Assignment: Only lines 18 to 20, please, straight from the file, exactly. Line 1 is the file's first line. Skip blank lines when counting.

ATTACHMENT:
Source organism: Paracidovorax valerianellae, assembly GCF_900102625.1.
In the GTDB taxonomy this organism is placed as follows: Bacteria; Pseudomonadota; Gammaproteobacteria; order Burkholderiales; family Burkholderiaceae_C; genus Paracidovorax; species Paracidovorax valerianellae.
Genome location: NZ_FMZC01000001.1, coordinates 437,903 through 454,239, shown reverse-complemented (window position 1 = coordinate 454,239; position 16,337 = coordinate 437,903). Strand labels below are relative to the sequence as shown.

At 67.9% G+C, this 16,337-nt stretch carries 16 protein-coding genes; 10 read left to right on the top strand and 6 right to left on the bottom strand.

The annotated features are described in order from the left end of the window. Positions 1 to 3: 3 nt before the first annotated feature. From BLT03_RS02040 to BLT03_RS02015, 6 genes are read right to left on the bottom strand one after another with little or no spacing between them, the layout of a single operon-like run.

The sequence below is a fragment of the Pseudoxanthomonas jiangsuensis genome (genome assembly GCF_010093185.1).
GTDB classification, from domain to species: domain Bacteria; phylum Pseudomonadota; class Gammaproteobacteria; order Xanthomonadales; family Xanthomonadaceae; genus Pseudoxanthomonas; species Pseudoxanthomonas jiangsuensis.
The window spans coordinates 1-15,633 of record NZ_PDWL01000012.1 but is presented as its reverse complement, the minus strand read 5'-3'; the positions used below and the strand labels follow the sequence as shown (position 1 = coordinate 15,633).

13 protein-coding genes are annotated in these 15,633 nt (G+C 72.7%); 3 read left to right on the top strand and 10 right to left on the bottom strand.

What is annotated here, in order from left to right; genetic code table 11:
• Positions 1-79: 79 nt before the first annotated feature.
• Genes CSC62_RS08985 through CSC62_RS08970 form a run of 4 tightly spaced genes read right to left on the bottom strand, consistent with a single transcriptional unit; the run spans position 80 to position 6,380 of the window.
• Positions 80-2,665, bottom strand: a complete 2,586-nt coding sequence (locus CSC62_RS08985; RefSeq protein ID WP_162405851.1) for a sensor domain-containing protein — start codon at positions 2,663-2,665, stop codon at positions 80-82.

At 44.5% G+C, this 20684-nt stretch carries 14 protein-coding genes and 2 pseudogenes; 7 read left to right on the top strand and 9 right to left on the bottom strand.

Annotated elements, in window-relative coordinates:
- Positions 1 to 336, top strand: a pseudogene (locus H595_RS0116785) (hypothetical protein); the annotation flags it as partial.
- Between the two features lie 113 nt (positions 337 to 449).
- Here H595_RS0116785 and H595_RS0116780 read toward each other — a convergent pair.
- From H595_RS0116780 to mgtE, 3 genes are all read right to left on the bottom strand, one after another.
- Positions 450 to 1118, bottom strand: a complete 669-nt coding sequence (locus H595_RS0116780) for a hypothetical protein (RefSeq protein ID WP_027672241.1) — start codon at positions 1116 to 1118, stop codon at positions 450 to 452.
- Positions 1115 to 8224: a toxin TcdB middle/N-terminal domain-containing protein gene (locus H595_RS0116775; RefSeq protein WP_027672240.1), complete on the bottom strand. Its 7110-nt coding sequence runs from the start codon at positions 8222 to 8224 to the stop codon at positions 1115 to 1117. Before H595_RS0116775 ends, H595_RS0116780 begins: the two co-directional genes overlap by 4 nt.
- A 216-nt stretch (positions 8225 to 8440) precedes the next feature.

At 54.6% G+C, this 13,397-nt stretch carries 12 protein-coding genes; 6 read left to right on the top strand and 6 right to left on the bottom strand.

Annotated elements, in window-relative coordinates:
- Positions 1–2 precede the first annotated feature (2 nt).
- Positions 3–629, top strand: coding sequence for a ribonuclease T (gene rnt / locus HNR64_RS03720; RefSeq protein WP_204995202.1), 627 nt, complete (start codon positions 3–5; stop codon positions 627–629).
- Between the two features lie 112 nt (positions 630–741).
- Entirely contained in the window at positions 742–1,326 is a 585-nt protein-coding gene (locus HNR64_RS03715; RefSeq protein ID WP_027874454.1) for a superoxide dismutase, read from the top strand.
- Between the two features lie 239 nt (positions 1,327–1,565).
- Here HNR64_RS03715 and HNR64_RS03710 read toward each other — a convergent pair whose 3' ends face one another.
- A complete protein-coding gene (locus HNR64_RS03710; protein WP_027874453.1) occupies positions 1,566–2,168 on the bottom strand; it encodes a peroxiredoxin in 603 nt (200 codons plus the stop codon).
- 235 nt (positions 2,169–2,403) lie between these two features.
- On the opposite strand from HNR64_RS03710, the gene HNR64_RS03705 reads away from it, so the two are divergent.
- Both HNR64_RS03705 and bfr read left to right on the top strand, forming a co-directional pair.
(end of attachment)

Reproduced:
- Here H595_RS0116785 and H595_RS0116780 read toward each other — a convergent pair.
- From H595_RS0116780 to mgtE, 3 genes are all read right to left on the bottom strand, one after another.
- Positions 450 to 1118, bottom strand: a complete 669-nt coding sequence (locus H595_RS0116780) for a hypothetical protein (RefSeq protein ID WP_027672241.1) — start codon at positions 1116 to 1118, stop codon at positions 450 to 452.